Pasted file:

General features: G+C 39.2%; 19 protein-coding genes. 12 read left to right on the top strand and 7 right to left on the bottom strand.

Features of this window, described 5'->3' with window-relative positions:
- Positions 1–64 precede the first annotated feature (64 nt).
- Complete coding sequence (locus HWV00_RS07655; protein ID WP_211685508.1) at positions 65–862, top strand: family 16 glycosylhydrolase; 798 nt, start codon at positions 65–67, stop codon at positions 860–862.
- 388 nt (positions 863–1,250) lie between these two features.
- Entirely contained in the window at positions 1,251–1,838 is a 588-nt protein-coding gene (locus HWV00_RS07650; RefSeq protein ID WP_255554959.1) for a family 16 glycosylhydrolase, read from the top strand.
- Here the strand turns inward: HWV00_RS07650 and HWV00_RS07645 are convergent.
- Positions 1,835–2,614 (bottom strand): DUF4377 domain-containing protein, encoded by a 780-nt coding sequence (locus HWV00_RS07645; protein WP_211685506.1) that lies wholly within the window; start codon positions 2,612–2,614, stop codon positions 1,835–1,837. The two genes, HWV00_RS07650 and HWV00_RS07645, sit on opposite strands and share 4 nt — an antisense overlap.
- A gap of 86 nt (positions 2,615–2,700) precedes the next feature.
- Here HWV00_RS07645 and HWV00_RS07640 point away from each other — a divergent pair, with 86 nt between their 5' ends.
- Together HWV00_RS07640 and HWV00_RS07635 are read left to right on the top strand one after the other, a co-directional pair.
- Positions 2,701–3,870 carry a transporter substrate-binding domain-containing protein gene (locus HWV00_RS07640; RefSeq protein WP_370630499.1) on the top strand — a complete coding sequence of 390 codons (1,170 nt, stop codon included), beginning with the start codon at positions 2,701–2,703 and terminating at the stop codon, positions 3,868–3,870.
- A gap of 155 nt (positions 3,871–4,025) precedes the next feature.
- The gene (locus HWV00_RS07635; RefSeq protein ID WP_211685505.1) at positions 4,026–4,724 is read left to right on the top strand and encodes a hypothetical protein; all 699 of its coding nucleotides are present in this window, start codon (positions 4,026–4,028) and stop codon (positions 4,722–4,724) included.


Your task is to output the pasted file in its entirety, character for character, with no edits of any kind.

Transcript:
General features: G+C 39.2%; 19 protein-coding genes. 12 read left to right on the top strand and 7 right to left on the bottom strand.

Features of this window, described 5'->3' with window-relative positions:
- Positions 1–64 precede the first annotated feature (64 nt).
- Complete coding sequence (locus HWV00_RS07655; protein ID WP_211685508.1) at positions 65–862, top strand: family 16 glycosylhydrolase; 798 nt, start codon at positions 65–67, stop codon at positions 860–862.
- 388 nt (positions 863–1,250) lie between these two features.
- Entirely contained in the window at positions 1,251–1,838 is a 588-nt protein-coding gene (locus HWV00_RS07650; RefSeq protein ID WP_255554959.1) for a family 16 glycosylhydrolase, read from the top strand.
- Here the strand turns inward: HWV00_RS07650 and HWV00_RS07645 are convergent.
- Positions 1,835–2,614 (bottom strand): DUF4377 domain-containing protein, encoded by a 780-nt coding sequence (locus HWV00_RS07645; protein WP_211685506.1) that lies wholly within the window; start codon positions 2,612–2,614, stop codon positions 1,835–1,837. The two genes, HWV00_RS07650 and HWV00_RS07645, sit on opposite strands and share 4 nt — an antisense overlap.
- A gap of 86 nt (positions 2,615–2,700) precedes the next feature.
- Here HWV00_RS07645 and HWV00_RS07640 point away from each other — a divergent pair, with 86 nt between their 5' ends.
- Together HWV00_RS07640 and HWV00_RS07635 are read left to right on the top strand one after the other, a co-directional pair.
- Positions 2,701–3,870 carry a transporter substrate-binding domain-containing protein gene (locus HWV00_RS07640; RefSeq protein WP_370630499.1) on the top strand — a complete coding sequence of 390 codons (1,170 nt, stop codon included), beginning with the start codon at positions 2,701–2,703 and terminating at the stop codon, positions 3,868–3,870.
- A gap of 155 nt (positions 3,871–4,025) precedes the next feature.
- The gene (locus HWV00_RS07635; RefSeq protein ID WP_211685505.1) at positions 4,026–4,724 is read left to right on the top strand and encodes a hypothetical protein; all 699 of its coding nucleotides are present in this window, start codon (positions 4,026–4,028) and stop codon (positions 4,722–4,724) included.